If you haven’t had a period for at least 12 months, it's possible that you’ve gone through menopause. Menopause is when your ovaries produce less estrogen and progesterone, meaning you'll no longer get your period (and can't get pregnant).
Most women go through menopause after turning 40 and before reaching 58, according to The North American Menopause Society. For women in the United States, the average age of menopause is 52, though it's likely you'll start having symptoms long before that because the hormonal changes of menopause happen gradually over a number of years, rather than overnight.
Most women start noticing early signs of menopause about four years before they are menopausal, according to the U.S. Office of Women’s Health. Those years leading up to menopause are called perimenopause.
Signs of menopause
Changes in your period
This may be one of the first things you notice. And, when it comes to changes in your menstrual cycle during (or just before) menopause, pretty much anything goes. Your period may not be as regular as it was. The flow can be heavier or lighter than has been typical for you. You also may miss a period or two — or three. But remember that missed periods aren't considered true menopause until you've gone 12 straight months without having a period or spotting.
- Tip: Check with your doctor to be sure the changes in your period don't have a different cause, like pregnancy (it's possible) or a health problem that may need treatment.
As your estrogen levels decrease, your vaginal tissue may become thinner, drier and less flexible. You may notice this as a burning or itching sensation. It can also make sex uncomfortable, or even cause small cuts or tears.
- Tip: Try over-the-counter lubricants, and talk to your doctor about medicines to treat vaginal dryness. Lubricants don’t contain hormones so you can apply these as often as needed — every time you have sex, if need be. You also might consider trying a vaginal moisturizer, which can be applied every couple days, according to the American College of Obstetricians and Gynecologists.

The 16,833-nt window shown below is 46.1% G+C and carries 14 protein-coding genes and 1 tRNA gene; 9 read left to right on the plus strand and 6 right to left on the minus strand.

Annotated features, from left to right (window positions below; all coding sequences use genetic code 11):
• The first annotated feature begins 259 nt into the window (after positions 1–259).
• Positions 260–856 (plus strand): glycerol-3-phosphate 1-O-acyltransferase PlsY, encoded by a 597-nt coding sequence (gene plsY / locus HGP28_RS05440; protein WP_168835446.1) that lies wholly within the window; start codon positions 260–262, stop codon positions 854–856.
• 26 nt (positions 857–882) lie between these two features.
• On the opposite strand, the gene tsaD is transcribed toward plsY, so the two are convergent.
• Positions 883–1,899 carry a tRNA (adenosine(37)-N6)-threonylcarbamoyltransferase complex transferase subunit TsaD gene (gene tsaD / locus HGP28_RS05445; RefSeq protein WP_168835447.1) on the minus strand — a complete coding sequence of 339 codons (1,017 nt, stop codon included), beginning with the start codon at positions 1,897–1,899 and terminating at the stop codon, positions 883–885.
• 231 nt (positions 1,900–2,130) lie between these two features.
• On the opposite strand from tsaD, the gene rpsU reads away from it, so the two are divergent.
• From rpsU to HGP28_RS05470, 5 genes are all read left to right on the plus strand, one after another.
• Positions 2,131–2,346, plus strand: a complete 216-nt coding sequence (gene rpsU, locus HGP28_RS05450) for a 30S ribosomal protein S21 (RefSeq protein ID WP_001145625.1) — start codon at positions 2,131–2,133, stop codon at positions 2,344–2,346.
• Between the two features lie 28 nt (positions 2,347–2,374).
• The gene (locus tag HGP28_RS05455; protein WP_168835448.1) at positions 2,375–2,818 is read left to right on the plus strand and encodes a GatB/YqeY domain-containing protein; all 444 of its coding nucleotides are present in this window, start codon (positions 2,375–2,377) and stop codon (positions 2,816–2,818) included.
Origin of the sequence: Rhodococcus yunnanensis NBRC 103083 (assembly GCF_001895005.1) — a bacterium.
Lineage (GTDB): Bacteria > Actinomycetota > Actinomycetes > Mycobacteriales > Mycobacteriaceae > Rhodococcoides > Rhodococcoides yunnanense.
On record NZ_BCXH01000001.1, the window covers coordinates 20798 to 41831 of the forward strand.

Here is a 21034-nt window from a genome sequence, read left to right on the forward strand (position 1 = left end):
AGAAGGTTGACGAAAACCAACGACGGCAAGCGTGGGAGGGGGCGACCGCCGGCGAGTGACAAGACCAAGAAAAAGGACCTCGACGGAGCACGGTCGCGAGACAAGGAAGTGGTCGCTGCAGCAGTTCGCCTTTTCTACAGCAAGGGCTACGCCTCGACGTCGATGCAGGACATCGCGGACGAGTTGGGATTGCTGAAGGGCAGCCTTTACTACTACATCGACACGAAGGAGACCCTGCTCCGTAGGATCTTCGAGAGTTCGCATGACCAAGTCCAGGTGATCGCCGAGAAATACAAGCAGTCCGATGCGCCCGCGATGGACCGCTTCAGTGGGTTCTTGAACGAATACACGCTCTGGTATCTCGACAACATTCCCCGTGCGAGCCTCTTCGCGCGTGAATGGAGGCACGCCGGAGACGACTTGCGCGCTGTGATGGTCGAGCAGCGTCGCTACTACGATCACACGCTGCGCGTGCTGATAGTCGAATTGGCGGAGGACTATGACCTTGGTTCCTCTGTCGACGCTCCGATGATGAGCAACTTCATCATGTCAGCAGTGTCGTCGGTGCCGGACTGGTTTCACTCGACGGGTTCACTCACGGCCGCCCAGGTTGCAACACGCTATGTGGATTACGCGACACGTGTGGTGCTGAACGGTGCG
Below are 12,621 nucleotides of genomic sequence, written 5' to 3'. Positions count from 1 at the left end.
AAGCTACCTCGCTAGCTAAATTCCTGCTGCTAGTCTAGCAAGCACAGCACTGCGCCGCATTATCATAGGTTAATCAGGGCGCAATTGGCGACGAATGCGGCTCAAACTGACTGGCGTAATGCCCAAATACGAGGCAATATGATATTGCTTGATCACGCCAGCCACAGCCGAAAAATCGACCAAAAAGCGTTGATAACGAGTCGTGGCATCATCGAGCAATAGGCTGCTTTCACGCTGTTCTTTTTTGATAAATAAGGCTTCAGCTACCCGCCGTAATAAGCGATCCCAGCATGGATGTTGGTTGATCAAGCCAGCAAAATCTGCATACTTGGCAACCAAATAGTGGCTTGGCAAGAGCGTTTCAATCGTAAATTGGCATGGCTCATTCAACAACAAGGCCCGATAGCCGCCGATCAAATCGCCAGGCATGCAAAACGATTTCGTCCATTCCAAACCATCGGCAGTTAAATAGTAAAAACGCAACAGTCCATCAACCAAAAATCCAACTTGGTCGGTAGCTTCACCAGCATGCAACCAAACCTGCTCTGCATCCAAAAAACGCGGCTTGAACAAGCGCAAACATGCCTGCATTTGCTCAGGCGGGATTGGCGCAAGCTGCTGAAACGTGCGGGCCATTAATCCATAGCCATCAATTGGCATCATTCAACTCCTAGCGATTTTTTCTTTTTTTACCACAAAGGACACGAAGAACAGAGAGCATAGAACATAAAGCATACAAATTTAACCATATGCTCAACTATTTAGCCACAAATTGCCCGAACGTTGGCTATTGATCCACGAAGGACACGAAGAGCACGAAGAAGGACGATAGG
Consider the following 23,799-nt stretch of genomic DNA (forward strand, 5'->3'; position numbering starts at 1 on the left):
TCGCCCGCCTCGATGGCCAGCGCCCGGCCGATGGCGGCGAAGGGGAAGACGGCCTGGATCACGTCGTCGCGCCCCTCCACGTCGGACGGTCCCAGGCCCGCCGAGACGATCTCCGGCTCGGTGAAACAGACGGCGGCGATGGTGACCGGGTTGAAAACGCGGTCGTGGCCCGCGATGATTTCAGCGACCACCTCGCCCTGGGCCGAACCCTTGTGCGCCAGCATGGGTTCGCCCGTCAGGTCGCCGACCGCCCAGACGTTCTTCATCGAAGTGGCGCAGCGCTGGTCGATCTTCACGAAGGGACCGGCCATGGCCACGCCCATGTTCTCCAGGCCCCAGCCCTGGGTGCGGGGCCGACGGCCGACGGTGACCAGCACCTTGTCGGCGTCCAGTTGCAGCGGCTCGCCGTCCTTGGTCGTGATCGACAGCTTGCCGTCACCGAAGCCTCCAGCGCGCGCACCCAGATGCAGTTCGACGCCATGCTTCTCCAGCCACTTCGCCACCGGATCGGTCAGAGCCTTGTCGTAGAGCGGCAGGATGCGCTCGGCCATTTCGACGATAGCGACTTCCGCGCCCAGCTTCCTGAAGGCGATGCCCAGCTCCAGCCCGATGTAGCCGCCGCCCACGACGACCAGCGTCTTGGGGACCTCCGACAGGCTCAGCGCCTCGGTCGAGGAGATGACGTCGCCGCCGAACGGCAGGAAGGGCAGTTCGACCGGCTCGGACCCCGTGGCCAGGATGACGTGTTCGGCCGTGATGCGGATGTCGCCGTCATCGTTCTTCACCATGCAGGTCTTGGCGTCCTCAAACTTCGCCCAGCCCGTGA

Mood swings and irritability
No one can explain exactly why, but as you approach menopause, it’s not uncommon to be feeling up one moment and down the next. Or you could be more easily irritated. According to the National Institute on Aging, mood swings could stem from a combination of factors. For instance, you might feel sad because your children are growing up so fast and your parents are aging. Or, you might be stressed by responsibilities at home and at work.
- Tip: Aim to get seven to eight hours of quality sleep each night. Make time for your favorite method of stress relief, whether that's being outdoors or spending time with friends. Consider joining an online or local support group for women going through menopause. You can also check in with your doctor to discuss whether hormone therapy to help with mild mood swings could be an option for you. It's important to note, though, that mood swings are different from depression. If you've ever had depression before and find yourself feeling depressed, anxious or suicidal, seek treatment right away.
As your levels of progesterone and estrogen decline, it can be hard to fall asleep. Some women get up more often in the night to use the bathroom, then find it hard to fall back to sleep.
- Tip: The Office on Women's Health notes the importance of developing good sleep habits. For example, don’t nap or have caffeine after lunch. Do your best to go to bed and wake up at the same time every day, even on the weekends. Limit screen time (even TV) before bed. Good news: improving sleep can also help with mood swings!
Hot flashes and night sweats
You'll know you're having a hot flash if you suddenly feel overheated from your neck up. Your face and neck may get red, and you sweat profusely. (This could be followed by shivers and cold chills.) You could have hot flashes a couple times a day or, if you’re lucky, only a few times each month. Hot flashes that happen mostly at night are called night sweats.